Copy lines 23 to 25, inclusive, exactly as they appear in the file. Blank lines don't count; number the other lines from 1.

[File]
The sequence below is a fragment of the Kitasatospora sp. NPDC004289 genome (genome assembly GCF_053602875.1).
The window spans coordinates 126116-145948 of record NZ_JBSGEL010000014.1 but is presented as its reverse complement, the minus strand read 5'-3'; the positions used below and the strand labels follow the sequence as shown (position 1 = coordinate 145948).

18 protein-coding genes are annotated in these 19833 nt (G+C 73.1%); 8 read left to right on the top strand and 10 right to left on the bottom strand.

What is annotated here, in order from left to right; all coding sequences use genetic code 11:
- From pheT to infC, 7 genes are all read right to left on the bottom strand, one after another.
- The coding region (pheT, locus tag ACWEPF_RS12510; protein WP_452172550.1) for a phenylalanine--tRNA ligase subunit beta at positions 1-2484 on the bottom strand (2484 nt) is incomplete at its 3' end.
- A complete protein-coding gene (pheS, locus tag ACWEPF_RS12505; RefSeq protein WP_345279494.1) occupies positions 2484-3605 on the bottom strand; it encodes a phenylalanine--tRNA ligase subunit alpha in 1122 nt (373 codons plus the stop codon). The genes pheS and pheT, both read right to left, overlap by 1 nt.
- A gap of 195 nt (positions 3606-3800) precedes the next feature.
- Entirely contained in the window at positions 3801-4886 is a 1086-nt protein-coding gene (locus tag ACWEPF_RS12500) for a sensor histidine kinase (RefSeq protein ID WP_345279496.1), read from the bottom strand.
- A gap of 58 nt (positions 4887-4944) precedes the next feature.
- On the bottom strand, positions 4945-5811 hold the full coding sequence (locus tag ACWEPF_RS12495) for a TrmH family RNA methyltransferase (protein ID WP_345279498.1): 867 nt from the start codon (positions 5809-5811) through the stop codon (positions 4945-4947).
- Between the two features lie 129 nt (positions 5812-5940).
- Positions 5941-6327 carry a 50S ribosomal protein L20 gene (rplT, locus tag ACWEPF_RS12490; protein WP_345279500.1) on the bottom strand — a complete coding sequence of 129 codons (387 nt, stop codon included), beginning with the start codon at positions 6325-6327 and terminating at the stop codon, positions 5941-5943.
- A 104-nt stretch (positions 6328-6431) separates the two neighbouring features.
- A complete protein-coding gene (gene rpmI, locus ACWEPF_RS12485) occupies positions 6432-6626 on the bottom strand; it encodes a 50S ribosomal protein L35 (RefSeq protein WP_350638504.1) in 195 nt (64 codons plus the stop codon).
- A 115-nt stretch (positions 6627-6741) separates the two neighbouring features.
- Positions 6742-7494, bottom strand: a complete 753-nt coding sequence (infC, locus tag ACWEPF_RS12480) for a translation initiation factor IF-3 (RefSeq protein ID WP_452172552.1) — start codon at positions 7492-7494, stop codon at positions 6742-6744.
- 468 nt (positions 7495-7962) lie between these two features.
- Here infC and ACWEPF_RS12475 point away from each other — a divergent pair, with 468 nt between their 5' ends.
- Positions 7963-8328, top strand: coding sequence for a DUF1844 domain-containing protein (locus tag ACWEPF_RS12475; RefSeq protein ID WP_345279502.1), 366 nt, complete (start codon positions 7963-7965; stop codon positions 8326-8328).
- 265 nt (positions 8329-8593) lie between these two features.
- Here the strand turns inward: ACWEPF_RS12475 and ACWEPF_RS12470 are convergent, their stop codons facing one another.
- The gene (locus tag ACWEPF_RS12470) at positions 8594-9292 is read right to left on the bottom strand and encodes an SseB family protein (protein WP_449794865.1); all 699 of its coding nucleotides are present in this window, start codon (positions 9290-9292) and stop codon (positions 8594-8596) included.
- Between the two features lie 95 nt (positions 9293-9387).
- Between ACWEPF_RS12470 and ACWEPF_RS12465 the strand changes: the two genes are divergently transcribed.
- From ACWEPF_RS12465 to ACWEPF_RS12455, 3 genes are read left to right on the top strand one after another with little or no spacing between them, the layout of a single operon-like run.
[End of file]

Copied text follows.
- The gene (locus tag ACWEPF_RS12470) at positions 8594-9292 is read right to left on the bottom strand and encodes an SseB family protein (protein WP_449794865.1); all 699 of its coding nucleotides are present in this window, start codon (positions 9290-9292) and stop codon (positions 8594-8596) included.
- Between the two features lie 95 nt (positions 9293-9387).
- Between ACWEPF_RS12470 and ACWEPF_RS12465 the strand changes: the two genes are divergently transcribed.